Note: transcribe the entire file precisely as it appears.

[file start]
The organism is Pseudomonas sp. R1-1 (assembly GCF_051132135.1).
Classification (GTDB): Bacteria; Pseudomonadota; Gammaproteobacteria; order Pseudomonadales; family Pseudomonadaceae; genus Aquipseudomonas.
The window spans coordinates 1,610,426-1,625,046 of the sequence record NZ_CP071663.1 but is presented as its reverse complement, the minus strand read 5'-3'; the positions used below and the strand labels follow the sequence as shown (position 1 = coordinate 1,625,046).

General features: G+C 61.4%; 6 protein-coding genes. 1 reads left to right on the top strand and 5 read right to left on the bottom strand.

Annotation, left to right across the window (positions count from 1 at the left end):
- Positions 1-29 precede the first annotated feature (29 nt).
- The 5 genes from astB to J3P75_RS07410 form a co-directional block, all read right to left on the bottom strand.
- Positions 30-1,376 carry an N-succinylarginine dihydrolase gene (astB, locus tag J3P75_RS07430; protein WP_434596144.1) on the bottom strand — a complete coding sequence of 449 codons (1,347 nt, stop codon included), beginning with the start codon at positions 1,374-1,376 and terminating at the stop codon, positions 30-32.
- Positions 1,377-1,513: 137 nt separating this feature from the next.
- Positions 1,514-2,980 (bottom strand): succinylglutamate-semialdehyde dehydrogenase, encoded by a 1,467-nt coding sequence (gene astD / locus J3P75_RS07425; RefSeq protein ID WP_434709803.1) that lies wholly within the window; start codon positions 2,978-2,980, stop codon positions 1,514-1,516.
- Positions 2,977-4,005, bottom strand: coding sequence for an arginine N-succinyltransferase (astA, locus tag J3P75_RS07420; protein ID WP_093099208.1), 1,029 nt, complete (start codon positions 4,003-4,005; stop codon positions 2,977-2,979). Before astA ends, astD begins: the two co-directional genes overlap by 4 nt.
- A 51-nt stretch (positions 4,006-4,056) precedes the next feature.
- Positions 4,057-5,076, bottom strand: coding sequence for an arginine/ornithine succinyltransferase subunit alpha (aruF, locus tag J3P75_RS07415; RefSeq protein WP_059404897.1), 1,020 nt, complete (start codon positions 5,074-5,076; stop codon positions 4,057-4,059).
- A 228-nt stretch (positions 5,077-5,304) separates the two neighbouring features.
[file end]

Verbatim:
The organism is Pseudomonas sp. R1-1 (assembly GCF_051132135.1).
Classification (GTDB): Bacteria; Pseudomonadota; Gammaproteobacteria; order Pseudomonadales; family Pseudomonadaceae; genus Aquipseudomonas.
The window spans coordinates 1,610,426-1,625,046 of the sequence record NZ_CP071663.1 but is presented as its reverse complement, the minus strand read 5'-3'; the positions used below and the strand labels follow the sequence as shown (position 1 = coordinate 1,625,046).

General features: G+C 61.4%; 6 protein-coding genes. 1 reads left to right on the top strand and 5 read right to left on the bottom strand.

Annotation, left to right across the window (positions count from 1 at the left end):
- Positions 1-29 precede the first annotated feature (29 nt).
- The 5 genes from astB to J3P75_RS07410 form a co-directional block, all read right to left on the bottom strand.
- Positions 30-1,376 carry an N-succinylarginine dihydrolase gene (astB, locus tag J3P75_RS07430; protein WP_434596144.1) on the bottom strand — a complete coding sequence of 449 codons (1,347 nt, stop codon included), beginning with the start codon at positions 1,374-1,376 and terminating at the stop codon, positions 30-32.
- Positions 1,377-1,513: 137 nt separating this feature from the next.
- Positions 1,514-2,980 (bottom strand): succinylglutamate-semialdehyde dehydrogenase, encoded by a 1,467-nt coding sequence (gene astD / locus J3P75_RS07425; RefSeq protein ID WP_434709803.1) that lies wholly within the window; start codon positions 2,978-2,980, stop codon positions 1,514-1,516.
- Positions 2,977-4,005, bottom strand: coding sequence for an arginine N-succinyltransferase (astA, locus tag J3P75_RS07420; protein ID WP_093099208.1), 1,029 nt, complete (start codon positions 4,003-4,005; stop codon positions 2,977-2,979). Before astA ends, astD begins: the two co-directional genes overlap by 4 nt.
- A 51-nt stretch (positions 4,006-4,056) precedes the next feature.
- Positions 4,057-5,076, bottom strand: coding sequence for an arginine/ornithine succinyltransferase subunit alpha (aruF, locus tag J3P75_RS07415; RefSeq protein WP_059404897.1), 1,020 nt, complete (start codon positions 5,074-5,076; stop codon positions 4,057-4,059).
- A 228-nt stretch (positions 5,077-5,304) separates the two neighbouring features.